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Aphidinae : Macrosiphini : Cavariella archangelicae


Cavariella archangelicae

Willow - angelica aphid

On this page: Identification & Distribution Other aphids on the same host

Identification & Distribution:

The adult apterae of Cavariella archangelicae are green or yellowish. Their antennae are 0.35-0.39 times the length of the body and the terminal process is1.5-2.0 times the base of the last antennal segment. Their siphunculi are more than twice as long as the cauda with the distal half somewhat swollen in a nearly symmetrical way (cf. Cavariella konoi which has the distal half swollen asymetrically, being more curved on the inner side than on the outer side). The siphuncular wax is colourless to slightly greenish (cf. Cavariella konoi which has the siphuncular wax distinctly yellow ). The supracaudal process has a broad basal part and is tongue-shaped about 0.7-1.0 times the length of the cauda. The body length of Cavariella archangelicae apterae is 1.5-2.6 mm.

The alate Cavariella archangelicae has an uninterrupted dark cross band on tergite 6, thus continuing the dorsal black patch formed by the partially fused bands on tergites 3-5 (see second micrograph below, cf. Cavariella konoi which has the cross band on tergite 6 broken into two dark spots).

The clarified slide mounts below are of adult viviparous female Cavariella archangelicae : wingless fundatrix, and winged.

Micrographs of clarified mounts by permission of Roger Blackman, copyright AWP all rights reserved.

The willow - angelica aphid host alternates from willow (Salix spp.) to angelica (Angelica) and sometimes other umbellifers. Sexual forms occur in October. Cavariella archangelicae is found in Europe and western North America.


Other aphids on same host:

Primary hosts

Blackman & Eastop list over 120 species of aphids as feeding on willows worldwide, and provides formal identification keys for aphids on Salix (Show World list). Of those Baker (2015) lists 21 as occurring in Britain (Show British list).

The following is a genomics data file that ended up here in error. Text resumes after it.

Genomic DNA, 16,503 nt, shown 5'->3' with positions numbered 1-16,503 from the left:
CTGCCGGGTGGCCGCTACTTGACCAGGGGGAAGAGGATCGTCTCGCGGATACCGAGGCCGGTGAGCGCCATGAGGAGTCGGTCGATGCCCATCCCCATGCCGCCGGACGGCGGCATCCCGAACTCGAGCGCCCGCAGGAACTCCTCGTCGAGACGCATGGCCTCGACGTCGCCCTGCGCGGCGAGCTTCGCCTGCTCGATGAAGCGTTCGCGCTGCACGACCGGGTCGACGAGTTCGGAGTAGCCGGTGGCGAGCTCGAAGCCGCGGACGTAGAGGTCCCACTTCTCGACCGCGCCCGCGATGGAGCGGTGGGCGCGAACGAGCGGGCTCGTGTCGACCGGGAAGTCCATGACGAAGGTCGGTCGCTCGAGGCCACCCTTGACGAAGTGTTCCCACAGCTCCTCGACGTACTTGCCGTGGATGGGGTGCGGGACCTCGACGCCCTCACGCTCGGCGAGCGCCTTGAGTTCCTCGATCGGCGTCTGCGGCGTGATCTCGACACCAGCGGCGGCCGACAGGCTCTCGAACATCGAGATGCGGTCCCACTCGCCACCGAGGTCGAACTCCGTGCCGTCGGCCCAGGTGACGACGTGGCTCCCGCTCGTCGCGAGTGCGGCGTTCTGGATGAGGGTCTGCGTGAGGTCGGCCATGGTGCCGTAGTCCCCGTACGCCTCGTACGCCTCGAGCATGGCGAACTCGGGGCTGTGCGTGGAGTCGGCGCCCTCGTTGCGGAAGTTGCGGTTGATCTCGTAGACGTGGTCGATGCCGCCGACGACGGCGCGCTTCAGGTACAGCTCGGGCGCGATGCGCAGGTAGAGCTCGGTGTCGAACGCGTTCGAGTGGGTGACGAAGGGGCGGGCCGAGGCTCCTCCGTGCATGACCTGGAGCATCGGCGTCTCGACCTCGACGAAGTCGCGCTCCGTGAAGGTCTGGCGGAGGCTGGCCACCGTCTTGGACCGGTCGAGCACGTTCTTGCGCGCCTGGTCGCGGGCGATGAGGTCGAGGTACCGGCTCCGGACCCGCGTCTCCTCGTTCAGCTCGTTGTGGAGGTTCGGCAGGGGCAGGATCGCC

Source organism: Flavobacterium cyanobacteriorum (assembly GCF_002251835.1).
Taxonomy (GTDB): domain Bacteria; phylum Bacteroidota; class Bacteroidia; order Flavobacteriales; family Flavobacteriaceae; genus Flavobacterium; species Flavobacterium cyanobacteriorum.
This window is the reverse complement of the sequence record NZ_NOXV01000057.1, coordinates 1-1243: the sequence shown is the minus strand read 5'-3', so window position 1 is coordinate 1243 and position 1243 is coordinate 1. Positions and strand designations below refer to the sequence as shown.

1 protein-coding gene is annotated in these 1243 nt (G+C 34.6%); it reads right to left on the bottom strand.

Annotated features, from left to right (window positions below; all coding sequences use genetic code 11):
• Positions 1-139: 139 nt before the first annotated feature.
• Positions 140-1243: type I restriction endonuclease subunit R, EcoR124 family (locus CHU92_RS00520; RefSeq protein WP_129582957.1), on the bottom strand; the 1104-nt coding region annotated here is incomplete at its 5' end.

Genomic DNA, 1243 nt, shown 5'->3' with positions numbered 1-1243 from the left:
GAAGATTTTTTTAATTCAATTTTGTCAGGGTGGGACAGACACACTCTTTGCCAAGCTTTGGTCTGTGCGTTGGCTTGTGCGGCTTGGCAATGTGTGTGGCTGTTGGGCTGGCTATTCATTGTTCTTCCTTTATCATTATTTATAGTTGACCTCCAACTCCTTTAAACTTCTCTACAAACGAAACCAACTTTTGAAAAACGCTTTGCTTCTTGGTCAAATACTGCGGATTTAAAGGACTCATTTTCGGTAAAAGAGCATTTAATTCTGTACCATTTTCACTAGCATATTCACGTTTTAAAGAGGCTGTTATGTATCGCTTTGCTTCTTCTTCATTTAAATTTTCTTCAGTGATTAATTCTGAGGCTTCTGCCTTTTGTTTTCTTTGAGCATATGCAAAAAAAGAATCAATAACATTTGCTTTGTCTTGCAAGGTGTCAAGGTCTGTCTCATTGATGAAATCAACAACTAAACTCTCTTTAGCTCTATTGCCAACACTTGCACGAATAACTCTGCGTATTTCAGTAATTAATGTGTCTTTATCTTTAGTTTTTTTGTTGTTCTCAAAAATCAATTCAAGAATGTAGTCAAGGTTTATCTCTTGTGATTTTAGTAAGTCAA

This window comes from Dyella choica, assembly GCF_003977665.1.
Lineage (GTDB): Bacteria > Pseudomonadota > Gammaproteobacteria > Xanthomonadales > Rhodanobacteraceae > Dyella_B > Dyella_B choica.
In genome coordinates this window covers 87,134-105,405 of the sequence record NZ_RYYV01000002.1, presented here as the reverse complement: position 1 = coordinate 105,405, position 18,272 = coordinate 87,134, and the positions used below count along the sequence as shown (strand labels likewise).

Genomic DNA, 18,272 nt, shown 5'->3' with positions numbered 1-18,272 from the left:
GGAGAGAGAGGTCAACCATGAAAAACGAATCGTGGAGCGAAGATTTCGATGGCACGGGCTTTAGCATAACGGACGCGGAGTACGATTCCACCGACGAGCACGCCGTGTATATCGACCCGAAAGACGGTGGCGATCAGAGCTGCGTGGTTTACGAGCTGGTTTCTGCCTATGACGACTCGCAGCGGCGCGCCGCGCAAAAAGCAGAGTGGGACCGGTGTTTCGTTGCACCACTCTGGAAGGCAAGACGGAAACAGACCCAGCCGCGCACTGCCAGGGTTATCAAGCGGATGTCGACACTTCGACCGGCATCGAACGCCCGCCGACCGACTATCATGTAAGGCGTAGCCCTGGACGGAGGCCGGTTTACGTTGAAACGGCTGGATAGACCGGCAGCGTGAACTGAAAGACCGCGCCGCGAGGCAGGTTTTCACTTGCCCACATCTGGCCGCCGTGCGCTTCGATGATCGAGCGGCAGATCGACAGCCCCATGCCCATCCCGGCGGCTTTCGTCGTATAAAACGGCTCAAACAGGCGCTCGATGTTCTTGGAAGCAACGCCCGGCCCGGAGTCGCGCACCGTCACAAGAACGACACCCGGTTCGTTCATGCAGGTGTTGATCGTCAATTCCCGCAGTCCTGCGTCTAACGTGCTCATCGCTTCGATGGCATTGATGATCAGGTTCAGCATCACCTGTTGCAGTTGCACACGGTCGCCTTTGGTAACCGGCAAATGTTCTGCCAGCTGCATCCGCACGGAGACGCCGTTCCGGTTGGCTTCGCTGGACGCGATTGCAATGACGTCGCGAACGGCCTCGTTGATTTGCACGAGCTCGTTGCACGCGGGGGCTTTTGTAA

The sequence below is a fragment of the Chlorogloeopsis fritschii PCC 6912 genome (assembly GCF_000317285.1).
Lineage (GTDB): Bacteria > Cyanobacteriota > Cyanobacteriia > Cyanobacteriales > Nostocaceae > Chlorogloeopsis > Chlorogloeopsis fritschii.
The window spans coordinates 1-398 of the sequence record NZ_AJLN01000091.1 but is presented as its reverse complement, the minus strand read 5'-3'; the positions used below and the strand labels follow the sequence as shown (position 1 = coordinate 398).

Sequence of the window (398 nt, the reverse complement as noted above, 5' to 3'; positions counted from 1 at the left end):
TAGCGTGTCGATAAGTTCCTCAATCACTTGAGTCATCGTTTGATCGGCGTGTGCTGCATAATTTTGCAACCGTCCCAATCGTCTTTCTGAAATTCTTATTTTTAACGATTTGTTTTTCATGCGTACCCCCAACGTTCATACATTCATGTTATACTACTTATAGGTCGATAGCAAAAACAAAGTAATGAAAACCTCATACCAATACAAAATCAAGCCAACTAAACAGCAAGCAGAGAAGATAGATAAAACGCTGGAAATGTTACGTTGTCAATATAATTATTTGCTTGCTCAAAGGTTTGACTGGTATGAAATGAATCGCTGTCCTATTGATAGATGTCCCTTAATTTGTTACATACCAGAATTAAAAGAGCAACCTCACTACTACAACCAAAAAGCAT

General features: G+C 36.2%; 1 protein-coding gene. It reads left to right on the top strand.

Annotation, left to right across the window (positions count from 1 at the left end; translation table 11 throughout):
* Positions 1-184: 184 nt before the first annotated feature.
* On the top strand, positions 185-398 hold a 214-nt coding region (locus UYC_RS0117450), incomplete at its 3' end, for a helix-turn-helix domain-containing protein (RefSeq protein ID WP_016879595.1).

Secondary host

Blackman & Eastop list 15 species of aphid as feeding on wild angelica (Angelica sylvestris) worldwide, and provide formal identification keys (Show World list). Of those aphid species, Baker (2015) lists 11 as occurring in Britain (Show British list).


Our particular thanks to Roger Blackman for images of his clarified slide mounts.

Whilst we make every effort to ensure that identifications are correct, we cannot absolutely warranty their accuracy. We have mostly made identifications from high resolution photos of living specimens, along with host plant identity. In the great majority of cases, identifications have been confirmed by microscopic examination of preserved specimens. We have used the keys and species accounts of Blackman & Eastop (1994) and Blackman & Eastop (2006) supplemented with Blackman (1974), Stroyan (1977), Stroyan (1984), Blackman & Eastop (1984), Heie (1980-1995), Dixon & Thieme (2007) and Blackman (2010). We fully acknowledge these authors as the source for the (summarized) taxonomic information we have presented. Any errors in identification or information are ours alone, and we would be very grateful for any corrections. For assistance on the terms used for aphid morphology we suggest the figure provided by Blackman & Eastop (2006).

Useful weblinks


Identification requests

Keith Balmer 26/8/2014

I am contacting you at the suggestion of Alan Outen regarding an aggregation of aphids that I found on Angelica.

The attached photos were taken at Priory Country Park, Bedford (TL076496) on Sunday (24/08/14). The flower head was infested.

I looked up Angelica on your website and found a couple of candidate species. Cavariella archangelicae might be the best match, but I wasn't sure about the ID. (There is plenty of willow nearby).

Is it possible to identify the species from these photos please? I have specimens which I can pass on through Alan if a microscopic examination is desired.

Images copyright Keith Balmer, all rights reserved.


(For interest, Alan thinks that my finding of Macrosiphoniella millefolii a couple of weeks ago may be a county first

Bob, Influentialpoints:

  • Unfortunately we cannot provide a definite identification from the photos you sent us because the only aphids we can see in sufficient detail are 4th-instar nymphs with developing wing buds. Your first image (above) does have 2 bright green adults in its center but, despite our best efforts, we cannot resolve the crucial features.